The songs are just so different," Fish says. There's some blues influences, all dif-ferent styles that I've played in the past that people don't consider rock. The first single that's out ('The Dope Show') is a full bump and grind song. It's the stripper beat. There's a bunch of songs on the album where I real-ly got into the old school - Tommy James and the Shondells and the Animals and stuff like that - where the drumming is sparse and it's not rock in the sense that I left a lot of space. It's very roomy, almost the oppo-site of '1996' from Antichrist, where I was trying to figure out how the hell I was going to be able to do the song every single night and not screw it up because I'm running as fast as I possibly can, like 186 beats per minute."

Much of this musical metamorphosis can be attributed to the fact that Mechanical Animals is the first Manson album that hasn't been influenced by Trent Reznor, Nine Inch Nails' mastermind and Manson's longtime co-producer. I don't even know if Trent was an option, really," Fish says. I don't think he was even avail-able to work on this project. He got a lot of credit for Antichrist but Manson has the predominant say over what the band sounds like. He's the visionary."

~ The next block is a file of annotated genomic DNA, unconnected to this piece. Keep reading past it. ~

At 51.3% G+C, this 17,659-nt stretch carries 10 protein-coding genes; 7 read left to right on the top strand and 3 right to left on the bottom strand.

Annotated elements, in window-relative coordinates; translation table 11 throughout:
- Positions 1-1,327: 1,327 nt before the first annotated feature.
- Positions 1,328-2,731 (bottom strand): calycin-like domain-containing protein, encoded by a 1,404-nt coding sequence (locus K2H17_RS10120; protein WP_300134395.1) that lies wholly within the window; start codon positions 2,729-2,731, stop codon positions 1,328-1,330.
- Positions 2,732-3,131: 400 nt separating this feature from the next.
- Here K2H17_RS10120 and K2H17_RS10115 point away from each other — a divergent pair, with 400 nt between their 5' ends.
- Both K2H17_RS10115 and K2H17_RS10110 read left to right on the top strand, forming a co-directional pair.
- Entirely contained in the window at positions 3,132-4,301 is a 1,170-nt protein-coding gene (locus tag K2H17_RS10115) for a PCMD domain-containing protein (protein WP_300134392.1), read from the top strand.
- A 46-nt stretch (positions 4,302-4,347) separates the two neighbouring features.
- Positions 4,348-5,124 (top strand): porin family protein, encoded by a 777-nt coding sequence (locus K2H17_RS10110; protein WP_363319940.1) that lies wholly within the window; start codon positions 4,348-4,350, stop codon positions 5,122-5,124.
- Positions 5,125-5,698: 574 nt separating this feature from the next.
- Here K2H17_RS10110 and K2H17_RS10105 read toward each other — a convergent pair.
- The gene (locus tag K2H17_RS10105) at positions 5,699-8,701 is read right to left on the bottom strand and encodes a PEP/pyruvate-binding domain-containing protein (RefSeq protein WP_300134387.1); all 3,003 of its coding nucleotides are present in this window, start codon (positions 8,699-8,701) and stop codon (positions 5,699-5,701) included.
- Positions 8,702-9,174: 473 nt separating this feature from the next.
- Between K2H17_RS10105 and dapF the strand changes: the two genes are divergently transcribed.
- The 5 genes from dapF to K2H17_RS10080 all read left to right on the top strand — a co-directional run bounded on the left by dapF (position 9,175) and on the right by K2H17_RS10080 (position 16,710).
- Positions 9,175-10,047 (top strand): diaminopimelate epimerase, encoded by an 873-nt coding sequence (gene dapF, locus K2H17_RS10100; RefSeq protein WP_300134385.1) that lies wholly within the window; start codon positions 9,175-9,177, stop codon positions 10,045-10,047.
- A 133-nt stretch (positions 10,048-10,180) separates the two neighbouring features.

Work began on Mechanical Animals late last year, almost as soon as Manson had wrapped up Antichrist extensive touring schedule. Moving operations to Los Angeles, the band members began hammer-ing out new material at Manson's laurel Canyon home, where, for the first time, they could concentrate solely on the song-writing process without distraction. In contrast, the music for Antichrist had been writ-ten in hotel rooms and on the tour bus, which forced Fish to write most of his parts on drum machines. But this time around, Fish asked electronic percussion pioneer Dan Dauz to assemble a set of pads at Manson's house to approximate his live rig.